When it came time to update the image the process continues as follows
This process may go on and on. The issue with this type of image build process is that over time it becomes very difficult to troubleshoot any issues with this image because the process for building the image has been a manual process. An example of an issue that can be attributed to this process
818171 "An Error Has Been Encountered That Prevents Setup from Continuing" Error Message When Sysprep Mini Wizard Runs
There could be many other issues that could arise out of this type of image build practice.
Some of the disadvantages of this type of process include
With the release of Microsoft Deployment Toolkit we now have a tool that allows you create a fully automated consistent method for building a reference image and it supports all operating systems including Windows XP and Windows Server 2003. With MDT the general process looks like this:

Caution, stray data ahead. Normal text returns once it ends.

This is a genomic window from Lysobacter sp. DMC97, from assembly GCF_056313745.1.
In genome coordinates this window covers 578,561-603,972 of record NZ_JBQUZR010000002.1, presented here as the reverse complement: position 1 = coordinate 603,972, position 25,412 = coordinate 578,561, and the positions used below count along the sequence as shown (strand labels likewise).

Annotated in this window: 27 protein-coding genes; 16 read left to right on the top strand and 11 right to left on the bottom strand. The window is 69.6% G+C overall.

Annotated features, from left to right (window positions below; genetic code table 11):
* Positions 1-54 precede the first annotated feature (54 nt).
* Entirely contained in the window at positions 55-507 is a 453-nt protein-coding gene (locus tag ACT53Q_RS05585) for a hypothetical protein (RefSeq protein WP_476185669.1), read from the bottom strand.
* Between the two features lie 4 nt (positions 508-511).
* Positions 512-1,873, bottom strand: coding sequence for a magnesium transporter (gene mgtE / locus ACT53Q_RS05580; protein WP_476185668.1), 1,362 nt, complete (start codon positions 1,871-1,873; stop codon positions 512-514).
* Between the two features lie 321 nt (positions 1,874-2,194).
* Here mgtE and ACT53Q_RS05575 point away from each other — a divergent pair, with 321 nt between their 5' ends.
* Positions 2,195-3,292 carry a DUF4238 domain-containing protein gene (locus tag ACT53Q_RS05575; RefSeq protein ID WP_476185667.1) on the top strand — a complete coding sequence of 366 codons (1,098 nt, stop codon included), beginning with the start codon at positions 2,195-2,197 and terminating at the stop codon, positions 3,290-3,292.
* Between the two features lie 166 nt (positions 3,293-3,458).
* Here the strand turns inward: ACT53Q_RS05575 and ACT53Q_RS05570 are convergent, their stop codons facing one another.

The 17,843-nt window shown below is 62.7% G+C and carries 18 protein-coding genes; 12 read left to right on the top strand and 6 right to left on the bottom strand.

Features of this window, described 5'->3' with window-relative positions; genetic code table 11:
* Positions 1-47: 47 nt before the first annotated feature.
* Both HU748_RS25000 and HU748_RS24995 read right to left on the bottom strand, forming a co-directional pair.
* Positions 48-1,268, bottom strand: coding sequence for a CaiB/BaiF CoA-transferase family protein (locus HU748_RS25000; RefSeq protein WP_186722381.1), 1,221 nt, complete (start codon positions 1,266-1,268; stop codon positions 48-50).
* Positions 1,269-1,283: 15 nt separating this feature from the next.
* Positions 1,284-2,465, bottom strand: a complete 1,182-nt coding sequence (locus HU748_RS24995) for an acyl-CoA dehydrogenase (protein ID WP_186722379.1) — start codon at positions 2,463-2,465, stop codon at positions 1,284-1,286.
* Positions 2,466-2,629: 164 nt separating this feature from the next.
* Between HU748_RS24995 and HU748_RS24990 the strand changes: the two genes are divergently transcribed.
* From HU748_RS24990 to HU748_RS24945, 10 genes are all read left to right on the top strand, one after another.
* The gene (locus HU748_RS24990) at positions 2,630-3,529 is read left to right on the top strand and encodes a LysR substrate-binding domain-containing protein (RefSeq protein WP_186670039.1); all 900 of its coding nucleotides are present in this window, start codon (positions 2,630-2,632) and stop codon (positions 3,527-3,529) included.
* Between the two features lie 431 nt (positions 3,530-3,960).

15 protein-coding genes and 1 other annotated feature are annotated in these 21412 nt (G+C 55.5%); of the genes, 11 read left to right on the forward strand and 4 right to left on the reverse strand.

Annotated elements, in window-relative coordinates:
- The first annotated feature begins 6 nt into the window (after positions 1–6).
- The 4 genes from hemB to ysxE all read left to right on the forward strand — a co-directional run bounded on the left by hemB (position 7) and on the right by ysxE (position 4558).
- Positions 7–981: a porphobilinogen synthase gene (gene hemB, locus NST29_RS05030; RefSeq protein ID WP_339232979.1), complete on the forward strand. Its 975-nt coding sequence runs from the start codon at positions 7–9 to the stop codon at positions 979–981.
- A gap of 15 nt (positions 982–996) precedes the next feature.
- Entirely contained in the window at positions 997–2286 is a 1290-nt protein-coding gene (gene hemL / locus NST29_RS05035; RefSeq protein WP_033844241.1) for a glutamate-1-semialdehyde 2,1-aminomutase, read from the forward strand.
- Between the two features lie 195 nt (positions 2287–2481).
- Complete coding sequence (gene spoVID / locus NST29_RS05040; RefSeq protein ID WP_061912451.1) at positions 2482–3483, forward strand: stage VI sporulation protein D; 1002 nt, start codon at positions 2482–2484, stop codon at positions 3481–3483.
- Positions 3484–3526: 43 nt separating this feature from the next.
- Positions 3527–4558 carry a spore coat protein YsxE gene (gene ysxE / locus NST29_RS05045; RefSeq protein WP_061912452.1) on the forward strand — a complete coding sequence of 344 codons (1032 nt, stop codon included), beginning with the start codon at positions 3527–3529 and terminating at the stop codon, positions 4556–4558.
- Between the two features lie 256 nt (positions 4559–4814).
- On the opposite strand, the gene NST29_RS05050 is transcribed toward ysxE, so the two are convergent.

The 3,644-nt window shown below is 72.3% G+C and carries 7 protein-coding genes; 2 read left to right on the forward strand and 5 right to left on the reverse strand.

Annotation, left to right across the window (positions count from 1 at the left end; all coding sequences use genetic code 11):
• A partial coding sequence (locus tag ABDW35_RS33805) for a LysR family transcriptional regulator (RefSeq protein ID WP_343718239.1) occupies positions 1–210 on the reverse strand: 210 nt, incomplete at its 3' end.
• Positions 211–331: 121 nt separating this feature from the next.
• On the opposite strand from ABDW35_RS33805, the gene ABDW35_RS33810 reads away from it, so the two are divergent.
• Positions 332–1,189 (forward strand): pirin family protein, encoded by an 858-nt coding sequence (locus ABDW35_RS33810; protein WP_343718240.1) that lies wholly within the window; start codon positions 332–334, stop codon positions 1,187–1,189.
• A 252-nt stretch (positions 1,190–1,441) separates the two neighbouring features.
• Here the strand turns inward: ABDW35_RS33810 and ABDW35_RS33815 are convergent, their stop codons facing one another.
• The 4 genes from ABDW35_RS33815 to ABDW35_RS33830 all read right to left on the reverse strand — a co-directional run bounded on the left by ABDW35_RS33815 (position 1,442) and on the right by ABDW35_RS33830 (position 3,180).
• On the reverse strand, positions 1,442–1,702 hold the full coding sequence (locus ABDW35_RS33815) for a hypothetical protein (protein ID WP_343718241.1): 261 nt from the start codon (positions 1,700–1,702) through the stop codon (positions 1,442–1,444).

When it comes time to update your image you do the following
The difference is that you rebuild your reference image from scratch each time and sysprep is only run one time. The advantages of this type of process include:
With MDT automating the process of installing the operating system, drivers, updates, applications, and the capture of the image you ensure that each time you want to update an image the image is rebuilt in a consistent automated fashion. This image is also prepared with sysprep only once which helps prevent the random issues with images that have had sysprep run on them many times.
Hope this helps with your deployments.
Senior Support Escalation Engineer
Microsoft Enterprise Platforms Support
To me, the old method is much simpler. And simpler is better. The MDT method is ridicously complicated and I've abandoned it many times to return to the old method. I just rebuild the images when it hits the rearm limit, it takes less time.